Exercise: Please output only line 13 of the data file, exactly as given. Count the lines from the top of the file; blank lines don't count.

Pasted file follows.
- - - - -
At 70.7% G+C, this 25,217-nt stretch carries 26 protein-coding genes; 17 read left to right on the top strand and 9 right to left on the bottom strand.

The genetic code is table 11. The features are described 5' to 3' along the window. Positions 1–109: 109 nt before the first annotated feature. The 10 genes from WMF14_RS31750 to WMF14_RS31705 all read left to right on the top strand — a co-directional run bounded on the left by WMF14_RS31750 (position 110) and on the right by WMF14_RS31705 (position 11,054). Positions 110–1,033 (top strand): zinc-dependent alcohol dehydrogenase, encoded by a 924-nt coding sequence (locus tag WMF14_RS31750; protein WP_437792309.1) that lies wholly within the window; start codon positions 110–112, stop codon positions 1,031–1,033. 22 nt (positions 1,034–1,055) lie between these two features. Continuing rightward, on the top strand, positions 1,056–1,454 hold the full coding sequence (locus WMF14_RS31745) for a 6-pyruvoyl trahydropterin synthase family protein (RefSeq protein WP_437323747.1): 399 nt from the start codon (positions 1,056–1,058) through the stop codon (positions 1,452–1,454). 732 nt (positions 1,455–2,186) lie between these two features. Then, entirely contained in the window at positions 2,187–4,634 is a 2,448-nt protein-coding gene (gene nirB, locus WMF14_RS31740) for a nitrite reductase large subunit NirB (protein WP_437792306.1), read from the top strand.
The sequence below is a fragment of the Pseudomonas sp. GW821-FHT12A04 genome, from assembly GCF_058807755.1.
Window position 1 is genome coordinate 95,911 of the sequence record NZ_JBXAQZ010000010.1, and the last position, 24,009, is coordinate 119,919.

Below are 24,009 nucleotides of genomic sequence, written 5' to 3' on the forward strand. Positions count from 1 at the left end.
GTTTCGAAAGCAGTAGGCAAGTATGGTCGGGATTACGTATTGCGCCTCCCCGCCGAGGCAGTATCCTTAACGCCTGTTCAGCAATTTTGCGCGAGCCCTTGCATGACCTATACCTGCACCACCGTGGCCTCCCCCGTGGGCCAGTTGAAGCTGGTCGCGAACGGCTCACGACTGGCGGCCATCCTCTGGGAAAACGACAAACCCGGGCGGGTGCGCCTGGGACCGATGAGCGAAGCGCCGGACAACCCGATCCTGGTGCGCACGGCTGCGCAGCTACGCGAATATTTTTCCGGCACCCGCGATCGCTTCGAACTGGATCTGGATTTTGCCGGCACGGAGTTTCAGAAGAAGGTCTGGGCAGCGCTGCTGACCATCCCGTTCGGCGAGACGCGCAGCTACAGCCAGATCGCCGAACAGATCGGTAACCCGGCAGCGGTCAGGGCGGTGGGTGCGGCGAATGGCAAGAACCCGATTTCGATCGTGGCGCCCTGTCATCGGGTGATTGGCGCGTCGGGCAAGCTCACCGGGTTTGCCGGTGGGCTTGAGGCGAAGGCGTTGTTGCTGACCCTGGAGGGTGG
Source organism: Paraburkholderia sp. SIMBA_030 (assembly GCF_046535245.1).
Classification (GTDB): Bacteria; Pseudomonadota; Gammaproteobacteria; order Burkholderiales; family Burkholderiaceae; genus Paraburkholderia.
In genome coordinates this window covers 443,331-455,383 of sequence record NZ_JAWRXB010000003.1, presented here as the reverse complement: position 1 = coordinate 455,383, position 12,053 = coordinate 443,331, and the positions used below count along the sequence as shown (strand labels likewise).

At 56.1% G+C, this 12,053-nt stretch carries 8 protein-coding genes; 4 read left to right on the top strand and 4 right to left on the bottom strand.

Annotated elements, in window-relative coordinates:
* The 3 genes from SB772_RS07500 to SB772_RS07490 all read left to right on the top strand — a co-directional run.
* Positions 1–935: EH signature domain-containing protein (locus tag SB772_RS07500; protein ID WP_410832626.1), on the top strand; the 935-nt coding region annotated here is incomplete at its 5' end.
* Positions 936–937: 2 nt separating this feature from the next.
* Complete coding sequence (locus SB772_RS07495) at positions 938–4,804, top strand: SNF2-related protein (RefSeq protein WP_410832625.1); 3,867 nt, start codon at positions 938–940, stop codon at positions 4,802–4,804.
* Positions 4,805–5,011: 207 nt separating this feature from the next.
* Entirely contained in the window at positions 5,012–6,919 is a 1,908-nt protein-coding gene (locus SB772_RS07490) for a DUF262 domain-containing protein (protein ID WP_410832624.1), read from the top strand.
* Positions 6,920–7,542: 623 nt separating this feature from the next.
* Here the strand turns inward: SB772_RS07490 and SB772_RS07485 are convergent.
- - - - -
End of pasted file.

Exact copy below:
* Positions 1–935: EH signature domain-containing protein (locus tag SB772_RS07500; protein ID WP_410832626.1), on the top strand; the 935-nt coding region annotated here is incomplete at its 5' end.